Posted in History

Calvin Simmons – 1950-1982

A special edition of my blog, in honor of Black History Month and a wonderful man.

I was lucky enough to know Clavin Simmons personally.  He was the conductor of Oakland Symphony when I worked there.

Calvin Simmons Conductor

Let me backup a little bit my mom Sarah Chambers started working at the Oakland Symphony in 1977 when I was still high school. She started as the receptionist and worked her way up the ladder to the Director of Education.

During the summer she would sign me up to hand out flyers at lunchtime events. One of our board members would do the same of her daughter Libby Schaaf, now the Mayor of Oakland.

I was hired in 1980 as the receptionist and I also worked my way up the ladder to Box Office/Marketing Assistant. We both worked for the symphony until September 1986 when they filed for bankruptcy.

Sarah Chambers Director of Education and my Mom

Before the Oakland Symphony

Calvin was born in San Francisco in 1950.  Music was apart of his life from the beginning.  His mother taught him the piano.  By age 11, he was conducting the San Francisco Boys Chorus.

SF Examiner Sept 19, 1969

The Maestro Kid

He was the assistant conductor with the San Francisco Opera from 1972 to 1975, winning the Kurt Herbert Adler Award.

He remained active at the San Francisco Opera for all his adult life, supporting General Director Kurt Herbert Adler, first as a repetiteur and then as a member of the conducting staff. He made his formal debut conducting Giacomo Puccini’s La Bohème with Ileana Cotrubas. His later work on a production of Dmitri Shostakovich’s Lady Macbeth of the Mtsensk District drew national attention. 

In 1979 he conducted the premiere of Menotti’s La Loca at San Diego.

He made his debut at the Metropolitan Opera conducting Engelbert Humperdinck’s Hansel and Gretel, returning the following year. He was on the musical staff at Glyndebourne from 1974 to 1978 and conducted the Glyndebourne Touring Opera.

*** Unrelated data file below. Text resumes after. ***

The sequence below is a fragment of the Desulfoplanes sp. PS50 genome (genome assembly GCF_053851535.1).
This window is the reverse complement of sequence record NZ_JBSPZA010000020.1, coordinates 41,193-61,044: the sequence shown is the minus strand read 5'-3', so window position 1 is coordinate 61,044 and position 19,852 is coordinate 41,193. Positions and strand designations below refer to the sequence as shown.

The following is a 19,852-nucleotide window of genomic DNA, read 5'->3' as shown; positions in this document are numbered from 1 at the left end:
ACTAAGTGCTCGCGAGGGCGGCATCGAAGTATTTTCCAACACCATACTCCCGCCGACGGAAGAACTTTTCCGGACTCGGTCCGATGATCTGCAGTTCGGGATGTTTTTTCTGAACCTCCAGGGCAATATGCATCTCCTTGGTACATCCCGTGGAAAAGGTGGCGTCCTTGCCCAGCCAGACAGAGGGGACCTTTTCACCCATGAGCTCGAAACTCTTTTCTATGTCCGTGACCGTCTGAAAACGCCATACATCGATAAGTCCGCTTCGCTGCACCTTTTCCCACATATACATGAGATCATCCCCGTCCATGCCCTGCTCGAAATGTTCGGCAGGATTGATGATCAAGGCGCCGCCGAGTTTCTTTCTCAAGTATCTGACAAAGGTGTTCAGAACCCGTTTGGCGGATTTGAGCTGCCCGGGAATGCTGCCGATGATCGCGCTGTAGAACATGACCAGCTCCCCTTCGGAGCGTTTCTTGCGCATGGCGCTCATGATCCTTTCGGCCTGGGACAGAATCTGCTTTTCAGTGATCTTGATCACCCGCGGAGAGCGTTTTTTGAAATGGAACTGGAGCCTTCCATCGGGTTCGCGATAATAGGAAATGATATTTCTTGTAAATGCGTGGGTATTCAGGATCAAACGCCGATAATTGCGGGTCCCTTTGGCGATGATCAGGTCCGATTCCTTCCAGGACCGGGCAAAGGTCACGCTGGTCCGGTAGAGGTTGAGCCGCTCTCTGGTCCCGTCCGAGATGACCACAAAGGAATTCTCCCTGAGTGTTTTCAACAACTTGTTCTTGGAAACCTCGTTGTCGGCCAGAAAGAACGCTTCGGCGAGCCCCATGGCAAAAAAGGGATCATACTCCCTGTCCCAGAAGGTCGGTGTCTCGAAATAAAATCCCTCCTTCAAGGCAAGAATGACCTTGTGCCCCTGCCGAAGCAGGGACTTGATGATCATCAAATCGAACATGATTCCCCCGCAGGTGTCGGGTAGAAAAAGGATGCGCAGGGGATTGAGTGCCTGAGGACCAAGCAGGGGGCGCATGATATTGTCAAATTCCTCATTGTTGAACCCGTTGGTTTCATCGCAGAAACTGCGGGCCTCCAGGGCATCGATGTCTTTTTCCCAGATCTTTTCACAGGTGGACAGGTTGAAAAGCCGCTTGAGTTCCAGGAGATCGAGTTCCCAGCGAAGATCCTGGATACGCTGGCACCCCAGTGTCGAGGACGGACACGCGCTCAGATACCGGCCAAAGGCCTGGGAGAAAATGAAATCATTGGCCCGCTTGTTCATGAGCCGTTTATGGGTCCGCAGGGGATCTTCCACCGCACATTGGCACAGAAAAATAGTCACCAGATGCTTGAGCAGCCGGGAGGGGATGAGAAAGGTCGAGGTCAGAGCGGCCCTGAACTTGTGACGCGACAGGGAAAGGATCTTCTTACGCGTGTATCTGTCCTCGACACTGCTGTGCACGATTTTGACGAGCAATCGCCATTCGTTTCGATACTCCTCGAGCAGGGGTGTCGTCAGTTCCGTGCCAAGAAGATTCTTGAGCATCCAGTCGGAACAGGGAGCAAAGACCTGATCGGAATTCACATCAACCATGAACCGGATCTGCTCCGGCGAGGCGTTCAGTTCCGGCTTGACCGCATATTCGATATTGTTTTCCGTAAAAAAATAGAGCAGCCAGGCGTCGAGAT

The_Los_Angeles_Times_Tue__Jan_20__1976_ (3)

Oakland Symphony

Simmons became musical director of the Oakland Symphony Orchestra at the age 28 in 1978.  He was one of the early African-American conductors of a major orchestra.

His debut or audition was in early 1978.

SF Examiner April 1978
SF Examiner April 1978

A wordless Maestro – September 1978


Finale – 1982

His final concerts were three performances of the Requiem of Wolfgang Amadeus Mozart in the summer of 1982 with the Masterworks Chorale and the Midsummer Mozart Festival Orchestra.

On Sunday, August 22, 1982, I was next door helping my husband who was repairing our neighbor’s roof. All of a sudden my mom screams out the window that Calvin has died. Such a sad day. It took another week to find his body. I t was such a loss to Oakland and to the music world. He was on his way to greatness.

Calvin was visiting friends in Upper State New York. Connery Pond was a place he went to a lot to unwind and regroup. While waiting for dinner he decided to take a canoe ride out in the. He was by himself about 150 feet from the shore, he was a good swimmer. A woman was taking pictures of the sunset from the shore. She pointed her camera towards Calvin and he must have noticed that and being the ham he was, he stood up to pose. He then fell into the water.

A memorial service was held on Sept 07, 1982 at Grace Cathedral in San Francisco, more than 2200 people attended.

A memorial concert was held on Sept 20, 1982, at the Paramount Theatre, the home of the Oakland Symphony.


Various articles from August 1982

The_San_Francisco_Examiner_Mon__Aug_23__1982_ (1)

A Final Tribute

The_San_Francisco_Examiner_Tue__Sep_7__1982_ (1)

The_San_Francisco_Examiner_Tue__Sep_7__1982_ (2)


Calvin joined the Youth Orchestras tour in July of 1982

More on Calvin

The End


I have been an Oakland history buff since going on an Oakland Heritage Alliance Tour of the Fernwood Neighborhood in the Montclair District of Oakland, in the mid-80's. On that tour, I learned that there use to be a train (Sacramento Northern) that ran through Montclair, in the early 1900's and that people lived the area as early as 1860's. I have been hooked ever since. Since then I have spent a lot of time looking into the history of Montclair and I have learned a lot. I feel this will be the best way to get it out of my head and onto paper.

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